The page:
What happens if you are caught by IR35 because your new client is in the public sector?

In this event you’ll need to process your new contracts entire day rate through PAYE (which makes an umbrella company your likely option as it’s the easiest way to facilitate this). If you’re moving from a limited company set up, through which you’ve lowered your tax payments via dividends on your previous contract, then if your day rate remains constant your net take home will actually decrease; meaning you’ll want to charge more to compensate.

 

Pension and health insurance for contractors

After making the jump to contracting, the issue of what’s going to happen to your pension is often far from your mind. But once you’ve got some initial contracts under your belt it’s incredibly wise to put aside money each month for your future retirement planning.

 

Health insurance is also important. As a contractor you will not be covered for sickness or health emergencies. Contracting by its very nature is a less guaranteed source of income, so while you might not have had any problems to date, finding yourself unable to work would significantly impact your livelihood. In this event who will cover your contract and ensure you bring in the money your family needs? While no one likes to think that they will get ill, it’s essential to cover all eventualities.

 

Outsourcing to other contractors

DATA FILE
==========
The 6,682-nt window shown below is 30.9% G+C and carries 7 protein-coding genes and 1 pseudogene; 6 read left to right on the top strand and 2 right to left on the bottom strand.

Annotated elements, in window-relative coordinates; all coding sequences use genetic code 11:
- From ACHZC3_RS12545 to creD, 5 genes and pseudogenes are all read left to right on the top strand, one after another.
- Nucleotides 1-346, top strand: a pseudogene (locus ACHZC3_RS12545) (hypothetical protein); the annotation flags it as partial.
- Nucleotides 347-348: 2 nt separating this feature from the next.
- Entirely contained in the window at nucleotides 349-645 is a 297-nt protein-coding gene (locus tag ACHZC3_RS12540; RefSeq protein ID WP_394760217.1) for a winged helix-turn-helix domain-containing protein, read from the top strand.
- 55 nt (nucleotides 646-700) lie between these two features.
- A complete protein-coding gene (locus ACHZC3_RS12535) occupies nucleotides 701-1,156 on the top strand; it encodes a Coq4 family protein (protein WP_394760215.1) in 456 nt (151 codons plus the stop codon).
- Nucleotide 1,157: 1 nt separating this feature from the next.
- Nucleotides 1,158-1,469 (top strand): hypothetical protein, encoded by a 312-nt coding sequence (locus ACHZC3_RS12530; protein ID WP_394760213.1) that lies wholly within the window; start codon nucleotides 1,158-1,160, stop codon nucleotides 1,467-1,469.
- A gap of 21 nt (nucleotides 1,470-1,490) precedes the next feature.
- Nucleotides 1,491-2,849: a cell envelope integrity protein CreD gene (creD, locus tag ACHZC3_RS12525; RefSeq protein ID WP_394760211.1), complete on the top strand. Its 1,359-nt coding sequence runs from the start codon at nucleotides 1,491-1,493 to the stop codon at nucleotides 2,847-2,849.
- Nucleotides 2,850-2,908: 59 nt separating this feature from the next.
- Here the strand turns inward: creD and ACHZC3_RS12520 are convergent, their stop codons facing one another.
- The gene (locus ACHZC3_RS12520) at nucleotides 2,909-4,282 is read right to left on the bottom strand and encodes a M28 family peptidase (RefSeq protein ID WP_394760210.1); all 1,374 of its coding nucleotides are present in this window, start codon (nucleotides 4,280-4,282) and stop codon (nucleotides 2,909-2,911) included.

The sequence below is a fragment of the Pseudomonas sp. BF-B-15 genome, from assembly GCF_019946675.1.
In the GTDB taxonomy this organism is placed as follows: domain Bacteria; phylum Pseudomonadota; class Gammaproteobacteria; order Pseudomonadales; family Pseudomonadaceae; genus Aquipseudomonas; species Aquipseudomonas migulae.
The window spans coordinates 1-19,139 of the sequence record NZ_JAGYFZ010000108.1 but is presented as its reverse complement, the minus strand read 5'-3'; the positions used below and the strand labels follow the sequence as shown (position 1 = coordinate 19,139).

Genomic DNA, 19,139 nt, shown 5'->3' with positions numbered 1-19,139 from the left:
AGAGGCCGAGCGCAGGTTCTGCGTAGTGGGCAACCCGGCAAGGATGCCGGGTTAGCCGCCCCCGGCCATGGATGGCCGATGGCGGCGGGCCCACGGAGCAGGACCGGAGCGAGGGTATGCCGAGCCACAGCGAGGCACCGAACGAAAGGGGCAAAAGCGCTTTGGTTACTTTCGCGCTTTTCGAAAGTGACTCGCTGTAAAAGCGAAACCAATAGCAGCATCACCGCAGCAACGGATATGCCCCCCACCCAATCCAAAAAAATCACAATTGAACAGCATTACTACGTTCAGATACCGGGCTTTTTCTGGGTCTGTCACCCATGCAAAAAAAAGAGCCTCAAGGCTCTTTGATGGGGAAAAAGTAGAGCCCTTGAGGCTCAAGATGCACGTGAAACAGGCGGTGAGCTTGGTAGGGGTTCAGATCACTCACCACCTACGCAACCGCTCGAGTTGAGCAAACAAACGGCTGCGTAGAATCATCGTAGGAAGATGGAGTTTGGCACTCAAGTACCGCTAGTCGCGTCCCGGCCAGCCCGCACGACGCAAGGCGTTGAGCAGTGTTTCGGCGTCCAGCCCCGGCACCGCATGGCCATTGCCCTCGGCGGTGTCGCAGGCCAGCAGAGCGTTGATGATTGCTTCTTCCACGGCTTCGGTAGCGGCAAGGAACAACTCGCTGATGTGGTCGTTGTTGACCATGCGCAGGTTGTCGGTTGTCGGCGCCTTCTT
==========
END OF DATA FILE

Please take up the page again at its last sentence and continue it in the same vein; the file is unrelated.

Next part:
In some circumstances, such as needing specialist help on a specific task or an extra pair of hands to meet a deadline, you may need to outsource some of your workload to someone else. This isn’t something that most contractors think about and it comes with other costs like ensuring subcontracting agreements are in place, yet it’s actually something you should consider, especially if you want to take extended periods off work.

 

Most contractors think that leaving permanent employment means working alone, but in the event that you have too much work to handle it’s worth considering if you can build your business into a consultancy longer term and ultimately do less work for more income.

 

Of course this does also bring additional costs, so be prepared to factor these into the day rate that you charge.

 

Urgency or value added pricing

Another point to consider is how quickly the client needs the project completing or how much impact your work will have. If a project needs to be completed quickly, you can normally charge a slightly higher rate than usual as you may have to sacrifice your free time to meet the project  deadline. Simply put, if they need your services urgently they will have to acknowledge the additional demands placed on you and therefore pay a higher rate to compensate.